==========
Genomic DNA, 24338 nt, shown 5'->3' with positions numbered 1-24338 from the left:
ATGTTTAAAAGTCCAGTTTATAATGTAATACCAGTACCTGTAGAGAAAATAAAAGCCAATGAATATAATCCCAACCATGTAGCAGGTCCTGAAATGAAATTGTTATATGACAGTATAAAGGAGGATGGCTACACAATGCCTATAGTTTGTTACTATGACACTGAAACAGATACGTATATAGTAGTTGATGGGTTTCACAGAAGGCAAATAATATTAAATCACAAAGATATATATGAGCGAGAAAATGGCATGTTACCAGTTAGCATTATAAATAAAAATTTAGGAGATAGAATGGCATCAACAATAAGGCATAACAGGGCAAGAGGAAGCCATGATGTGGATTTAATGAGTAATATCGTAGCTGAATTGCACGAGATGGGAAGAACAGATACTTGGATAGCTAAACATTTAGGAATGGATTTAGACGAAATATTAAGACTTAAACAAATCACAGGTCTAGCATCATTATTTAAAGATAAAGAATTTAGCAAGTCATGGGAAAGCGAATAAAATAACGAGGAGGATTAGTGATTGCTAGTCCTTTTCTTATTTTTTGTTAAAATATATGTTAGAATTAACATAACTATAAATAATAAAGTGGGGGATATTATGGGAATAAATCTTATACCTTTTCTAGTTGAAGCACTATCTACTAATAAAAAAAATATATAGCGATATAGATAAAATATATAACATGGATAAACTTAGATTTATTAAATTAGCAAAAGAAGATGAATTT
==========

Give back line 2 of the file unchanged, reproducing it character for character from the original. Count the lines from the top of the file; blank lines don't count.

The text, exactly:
ATGTTTAAAAGTCCAGTTTATAATGTAATACCAGTACCTGTAGAGAAAATAAAAGCCAATGAATATAATCCCAACCATGTAGCAGGTCCTGAAATGAAATTGTTATATGACAGTATAAAGGAGGATGGCTACACAATGCCTATAGTTTGTTACTATGACACTGAAACAGATACGTATATAGTAGTTGATGGGTTTCACAGAAGGCAAATAATATTAAATCACAAAGATATATATGAGCGAGAAAATGGCATGTTACCAGTTAGCATTATAAATAAAAATTTAGGAGATAGAATGGCATCAACAATAAGGCATAACAGGGCAAGAGGAAGCCATGATGTGGATTTAATGAGTAATATCGTAGCTGAATTGCACGAGATGGGAAGAACAGATACTTGGATAGCTAAACATTTAGGAATGGATTTAGACGAAATATTAAGACTTAAACAAATCACAGGTCTAGCATCATTATTTAAAGATAAAGAATTTAGCAAGTCATGGGAAAGCGAATAAAATAACGAGGAGGATTAGTGATTGCTAGTCCTTTTCTTATTTTTTGTTAAAATATATGTTAGAATTAACATAACTATAAATAATAAAGTGGGGGATATTATGGGAATAAATCTTATACCTTTTCTAGTTGAAGCACTATCTACTAATAAAAAAAATATATAGCGATATAGATAAAATATATAACATGGATAAACTTAGATTTATTAAATTAGCAAAAGAAGATGAATTT